In an increasingly environmentally unstable planet, we should consider the impacts in all areas of our lifestyle, including where to stay when we travel.
Surprisingly (or not), hotels are a wasteful business, often impacting negatively on the local environment.
Thankfully a new sector of environmentally conscious hotels is emerging, branded as ‘eco lodges’ or ‘eco resorts’.
It’s this new style of low impact accommodation which is allowing mindful travellers to rest their heads in places that have minimum possible impact on the environment, and even better contributes to the local community.
There are a wide variety of green certifications worldwide and one international certification board Eco Tourism. Eco lodges can be catered to a more exclusive market, however this isn’t always the case. To find out what to look for in ‘eco’ accommodation, see here.
‘The hotel sector accounts for around 1% of global emissions and though this may seem small, growth in the sector means that the sector will increase its negative environmental impacts if it does not start to measure and reduce its carbon emissions.’ – International Tourism Partnership, 2018
Image via YHA
Halls Gap – Grampians Eco YHA
Grampians National Park, Victoria
Cost: From $30p/n for 1 adult
This youth hostel is an eco-certified and stylish base in the Grampians National Park, for those that don’t want to spend a fortune on eco adventures.
The lodge is well worth the money, with fresh eggs from the on-site chickens, herb garden and an outdoor BBQ. It was designed with the environment in mind, through conservation and sustainable practices.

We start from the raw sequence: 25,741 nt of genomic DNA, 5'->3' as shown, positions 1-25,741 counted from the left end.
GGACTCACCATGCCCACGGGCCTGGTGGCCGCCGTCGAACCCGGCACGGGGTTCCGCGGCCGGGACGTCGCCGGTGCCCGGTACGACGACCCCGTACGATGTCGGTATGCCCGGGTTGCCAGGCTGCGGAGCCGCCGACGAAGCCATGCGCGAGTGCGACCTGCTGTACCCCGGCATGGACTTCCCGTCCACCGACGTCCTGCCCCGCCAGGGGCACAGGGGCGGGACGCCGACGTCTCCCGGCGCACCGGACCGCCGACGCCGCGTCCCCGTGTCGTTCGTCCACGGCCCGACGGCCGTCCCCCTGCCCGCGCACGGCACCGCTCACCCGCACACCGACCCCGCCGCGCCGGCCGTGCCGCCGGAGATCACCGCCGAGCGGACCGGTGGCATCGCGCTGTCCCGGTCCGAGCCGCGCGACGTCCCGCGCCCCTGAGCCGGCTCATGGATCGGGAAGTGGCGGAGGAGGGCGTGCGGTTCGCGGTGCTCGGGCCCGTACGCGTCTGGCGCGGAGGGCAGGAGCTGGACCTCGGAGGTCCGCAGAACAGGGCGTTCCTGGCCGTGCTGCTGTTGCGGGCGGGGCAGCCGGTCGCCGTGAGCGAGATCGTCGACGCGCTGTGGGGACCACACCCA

This includes low energy lighting, organic waste composted, solar hot water system and donations to local wildlife centre. The Grampians National Park also happens to be one of the most spectacular spots for native wildlife and hikes.
The ECO Certification program assures travellers that certified products are backed by a strong, well managed commitment to sustainable practices and provides high quality nature-based tourism experiences.
Image via Traveller
Forest Walks Lodge
Deloraine, North East Tasmania
Cost: From $120 p/n for 2-3 adults
This walking lodge is situated close to main roads, but far enough away to feel completely secluded. It’s surrounded by incredible scenery such as mountains and birds, with a resident chef producing meals from local and in season produce. A local couple built it with the environment in mind, hoping to share their passion for Tasmania’s wildlife and forests.
‘The building is constructed in a shallow arc to trap sunlight and heat. A north-facing stone wall absorbs the heat of the day and releases it through the night, helping the lodge maintain a constant, comfortable temperature through winter and summer. Electricity is generated by solar panels, with a water turbine for cloudy days. The lodge’s rugs are hand-woven by a neighbour.’ – Review snippet by The Traveller
This award-winning spectacular lodge is surrounded by unique wildlife and situated near one of the world’s most famous coastlines. The lodge is a social enterprise owned by The Conservation Ecology Centre, which is committed to conservation and sustainability on the Victorian coastline.